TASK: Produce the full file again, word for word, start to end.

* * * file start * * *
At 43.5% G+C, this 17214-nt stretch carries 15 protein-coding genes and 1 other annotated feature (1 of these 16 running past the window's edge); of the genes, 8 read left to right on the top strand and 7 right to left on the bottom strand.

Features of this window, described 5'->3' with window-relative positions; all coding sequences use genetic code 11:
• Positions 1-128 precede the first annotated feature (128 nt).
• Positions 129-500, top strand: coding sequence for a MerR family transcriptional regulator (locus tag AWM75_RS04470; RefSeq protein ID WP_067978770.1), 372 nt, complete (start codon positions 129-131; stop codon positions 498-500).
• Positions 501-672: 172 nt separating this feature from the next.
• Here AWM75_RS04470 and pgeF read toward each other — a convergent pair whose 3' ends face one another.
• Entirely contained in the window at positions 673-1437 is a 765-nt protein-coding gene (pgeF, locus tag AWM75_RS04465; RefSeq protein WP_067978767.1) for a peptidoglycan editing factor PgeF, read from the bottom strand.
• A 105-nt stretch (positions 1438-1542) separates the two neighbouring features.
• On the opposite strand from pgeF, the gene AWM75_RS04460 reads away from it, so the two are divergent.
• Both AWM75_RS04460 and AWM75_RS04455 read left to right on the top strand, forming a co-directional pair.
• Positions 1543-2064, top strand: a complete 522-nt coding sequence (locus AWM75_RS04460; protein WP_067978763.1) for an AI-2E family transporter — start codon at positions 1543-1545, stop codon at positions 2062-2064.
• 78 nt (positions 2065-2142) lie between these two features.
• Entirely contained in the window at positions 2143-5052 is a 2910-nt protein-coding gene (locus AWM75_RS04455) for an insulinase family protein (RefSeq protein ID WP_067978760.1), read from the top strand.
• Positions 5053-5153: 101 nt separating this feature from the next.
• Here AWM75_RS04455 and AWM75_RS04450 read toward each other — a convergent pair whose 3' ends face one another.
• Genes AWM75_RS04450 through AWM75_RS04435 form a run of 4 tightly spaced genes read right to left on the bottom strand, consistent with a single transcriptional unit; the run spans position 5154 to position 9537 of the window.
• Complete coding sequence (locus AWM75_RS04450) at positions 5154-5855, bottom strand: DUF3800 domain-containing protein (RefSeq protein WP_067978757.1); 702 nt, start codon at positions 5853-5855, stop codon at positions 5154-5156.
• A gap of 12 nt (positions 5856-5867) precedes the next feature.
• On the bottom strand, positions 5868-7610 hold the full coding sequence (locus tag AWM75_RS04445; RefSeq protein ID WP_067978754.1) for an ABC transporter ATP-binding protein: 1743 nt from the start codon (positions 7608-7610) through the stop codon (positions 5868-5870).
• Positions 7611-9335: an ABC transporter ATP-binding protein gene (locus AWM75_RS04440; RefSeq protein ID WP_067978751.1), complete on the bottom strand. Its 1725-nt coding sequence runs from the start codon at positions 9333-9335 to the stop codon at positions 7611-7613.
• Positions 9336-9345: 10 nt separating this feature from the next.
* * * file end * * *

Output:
At 43.5% G+C, this 17214-nt stretch carries 15 protein-coding genes and 1 other annotated feature (1 of these 16 running past the window's edge); of the genes, 8 read left to right on the top strand and 7 right to left on the bottom strand.

Features of this window, described 5'->3' with window-relative positions; all coding sequences use genetic code 11:
• Positions 1-128 precede the first annotated feature (128 nt).
• Positions 129-500, top strand: coding sequence for a MerR family transcriptional regulator (locus tag AWM75_RS04470; RefSeq protein ID WP_067978770.1), 372 nt, complete (start codon positions 129-131; stop codon positions 498-500).
• Positions 501-672: 172 nt separating this feature from the next.
• Here AWM75_RS04470 and pgeF read toward each other — a convergent pair whose 3' ends face one another.
• Entirely contained in the window at positions 673-1437 is a 765-nt protein-coding gene (pgeF, locus tag AWM75_RS04465; RefSeq protein WP_067978767.1) for a peptidoglycan editing factor PgeF, read from the bottom strand.
• A 105-nt stretch (positions 1438-1542) separates the two neighbouring features.
• On the opposite strand from pgeF, the gene AWM75_RS04460 reads away from it, so the two are divergent.
• Both AWM75_RS04460 and AWM75_RS04455 read left to right on the top strand, forming a co-directional pair.
• Positions 1543-2064, top strand: a complete 522-nt coding sequence (locus AWM75_RS04460; protein WP_067978763.1) for an AI-2E family transporter — start codon at positions 1543-1545, stop codon at positions 2062-2064.
• 78 nt (positions 2065-2142) lie between these two features.
• Entirely contained in the window at positions 2143-5052 is a 2910-nt protein-coding gene (locus AWM75_RS04455) for an insulinase family protein (RefSeq protein ID WP_067978760.1), read from the top strand.
• Positions 5053-5153: 101 nt separating this feature from the next.
• Here AWM75_RS04455 and AWM75_RS04450 read toward each other — a convergent pair whose 3' ends face one another.
• Genes AWM75_RS04450 through AWM75_RS04435 form a run of 4 tightly spaced genes read right to left on the bottom strand, consistent with a single transcriptional unit; the run spans position 5154 to position 9537 of the window.
• Complete coding sequence (locus AWM75_RS04450) at positions 5154-5855, bottom strand: DUF3800 domain-containing protein (RefSeq protein WP_067978757.1); 702 nt, start codon at positions 5853-5855, stop codon at positions 5154-5156.
• A gap of 12 nt (positions 5856-5867) precedes the next feature.
• On the bottom strand, positions 5868-7610 hold the full coding sequence (locus tag AWM75_RS04445; RefSeq protein ID WP_067978754.1) for an ABC transporter ATP-binding protein: 1743 nt from the start codon (positions 7608-7610) through the stop codon (positions 5868-5870).
• Positions 7611-9335: an ABC transporter ATP-binding protein gene (locus AWM75_RS04440; RefSeq protein ID WP_067978751.1), complete on the bottom strand. Its 1725-nt coding sequence runs from the start codon at positions 9333-9335 to the stop codon at positions 7611-7613.
• Positions 9336-9345: 10 nt separating this feature from the next.